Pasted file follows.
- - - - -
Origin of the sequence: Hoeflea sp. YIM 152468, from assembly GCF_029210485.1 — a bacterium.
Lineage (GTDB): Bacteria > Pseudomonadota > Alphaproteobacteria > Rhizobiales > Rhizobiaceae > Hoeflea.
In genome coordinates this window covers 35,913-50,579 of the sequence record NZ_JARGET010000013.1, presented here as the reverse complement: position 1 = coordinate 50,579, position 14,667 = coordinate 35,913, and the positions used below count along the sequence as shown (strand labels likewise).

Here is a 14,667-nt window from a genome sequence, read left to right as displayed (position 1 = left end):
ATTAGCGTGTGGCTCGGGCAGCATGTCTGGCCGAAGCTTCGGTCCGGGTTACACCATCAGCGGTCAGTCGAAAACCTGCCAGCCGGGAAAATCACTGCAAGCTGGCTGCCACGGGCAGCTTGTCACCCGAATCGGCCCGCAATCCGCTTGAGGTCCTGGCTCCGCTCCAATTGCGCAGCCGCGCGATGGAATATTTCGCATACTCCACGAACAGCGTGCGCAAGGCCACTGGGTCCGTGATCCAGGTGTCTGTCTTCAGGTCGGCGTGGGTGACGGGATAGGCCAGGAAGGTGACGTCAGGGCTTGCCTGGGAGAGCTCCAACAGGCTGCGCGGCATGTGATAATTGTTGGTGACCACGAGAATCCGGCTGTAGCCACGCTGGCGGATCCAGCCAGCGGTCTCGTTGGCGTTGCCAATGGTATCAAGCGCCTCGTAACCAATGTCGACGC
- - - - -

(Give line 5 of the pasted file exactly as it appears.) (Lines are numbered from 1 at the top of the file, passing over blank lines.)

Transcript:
ATTAGCGTGTGGCTCGGGCAGCATGTCTGGCCGAAGCTTCGGTCCGGGTTACACCATCAGCGGTCAGTCGAAAACCTGCCAGCCGGGAAAATCACTGCAAGCTGGCTGCCACGGGCAGCTTGTCACCCGAATCGGCCCGCAATCCGCTTGAGGTCCTGGCTCCGCTCCAATTGCGCAGCCGCGCGATGGAATATTTCGCATACTCCACGAACAGCGTGCGCAAGGCCACTGGGTCCGTGATCCAGGTGTCTGTCTTCAGGTCGGCGTGGGTGACGGGATAGGCCAGGAAGGTGACGTCAGGGCTTGCCTGGGAGAGCTCCAACAGGCTGCGCGGCATGTGATAATTGTTGGTGACCACGAGAATCCGGCTGTAGCCACGCTGGCGGATCCAGCCAGCGGTCTCGTTGGCGTTGCCAATGGTATCAAGCGCCTCGTAACCAATGTCGACGC